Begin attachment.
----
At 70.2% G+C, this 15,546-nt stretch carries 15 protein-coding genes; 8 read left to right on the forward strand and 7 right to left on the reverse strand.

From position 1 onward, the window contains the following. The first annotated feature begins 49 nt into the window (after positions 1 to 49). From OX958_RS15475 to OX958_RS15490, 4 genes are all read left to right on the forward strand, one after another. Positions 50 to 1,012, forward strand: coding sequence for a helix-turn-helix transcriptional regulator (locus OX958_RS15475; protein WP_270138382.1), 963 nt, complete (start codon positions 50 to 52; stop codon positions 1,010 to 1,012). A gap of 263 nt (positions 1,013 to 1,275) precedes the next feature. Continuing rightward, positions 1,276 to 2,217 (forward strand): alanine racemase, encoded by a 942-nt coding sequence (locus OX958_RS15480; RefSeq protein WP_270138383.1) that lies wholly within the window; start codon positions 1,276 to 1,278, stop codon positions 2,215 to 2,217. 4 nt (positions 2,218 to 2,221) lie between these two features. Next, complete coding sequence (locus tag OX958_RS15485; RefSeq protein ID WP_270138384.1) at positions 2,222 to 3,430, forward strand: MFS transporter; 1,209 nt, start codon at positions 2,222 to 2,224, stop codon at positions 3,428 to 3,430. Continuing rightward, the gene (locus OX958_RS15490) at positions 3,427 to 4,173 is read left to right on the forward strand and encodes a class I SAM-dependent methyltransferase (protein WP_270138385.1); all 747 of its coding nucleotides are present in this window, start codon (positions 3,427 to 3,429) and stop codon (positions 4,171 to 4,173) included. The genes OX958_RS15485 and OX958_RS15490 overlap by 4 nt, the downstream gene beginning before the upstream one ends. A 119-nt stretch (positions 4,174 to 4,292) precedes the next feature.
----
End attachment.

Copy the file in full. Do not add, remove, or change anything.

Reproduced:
At 70.2% G+C, this 15,546-nt stretch carries 15 protein-coding genes; 8 read left to right on the forward strand and 7 right to left on the reverse strand.

From position 1 onward, the window contains the following. The first annotated feature begins 49 nt into the window (after positions 1 to 49). From OX958_RS15475 to OX958_RS15490, 4 genes are all read left to right on the forward strand, one after another. Positions 50 to 1,012, forward strand: coding sequence for a helix-turn-helix transcriptional regulator (locus OX958_RS15475; protein WP_270138382.1), 963 nt, complete (start codon positions 50 to 52; stop codon positions 1,010 to 1,012). A gap of 263 nt (positions 1,013 to 1,275) precedes the next feature. Continuing rightward, positions 1,276 to 2,217 (forward strand): alanine racemase, encoded by a 942-nt coding sequence (locus OX958_RS15480; RefSeq protein WP_270138383.1) that lies wholly within the window; start codon positions 1,276 to 1,278, stop codon positions 2,215 to 2,217. 4 nt (positions 2,218 to 2,221) lie between these two features. Next, complete coding sequence (locus tag OX958_RS15485; RefSeq protein ID WP_270138384.1) at positions 2,222 to 3,430, forward strand: MFS transporter; 1,209 nt, start codon at positions 2,222 to 2,224, stop codon at positions 3,428 to 3,430. Continuing rightward, the gene (locus OX958_RS15490) at positions 3,427 to 4,173 is read left to right on the forward strand and encodes a class I SAM-dependent methyltransferase (protein WP_270138385.1); all 747 of its coding nucleotides are present in this window, start codon (positions 3,427 to 3,429) and stop codon (positions 4,171 to 4,173) included. The genes OX958_RS15485 and OX958_RS15490 overlap by 4 nt, the downstream gene beginning before the upstream one ends. A 119-nt stretch (positions 4,174 to 4,292) precedes the next feature.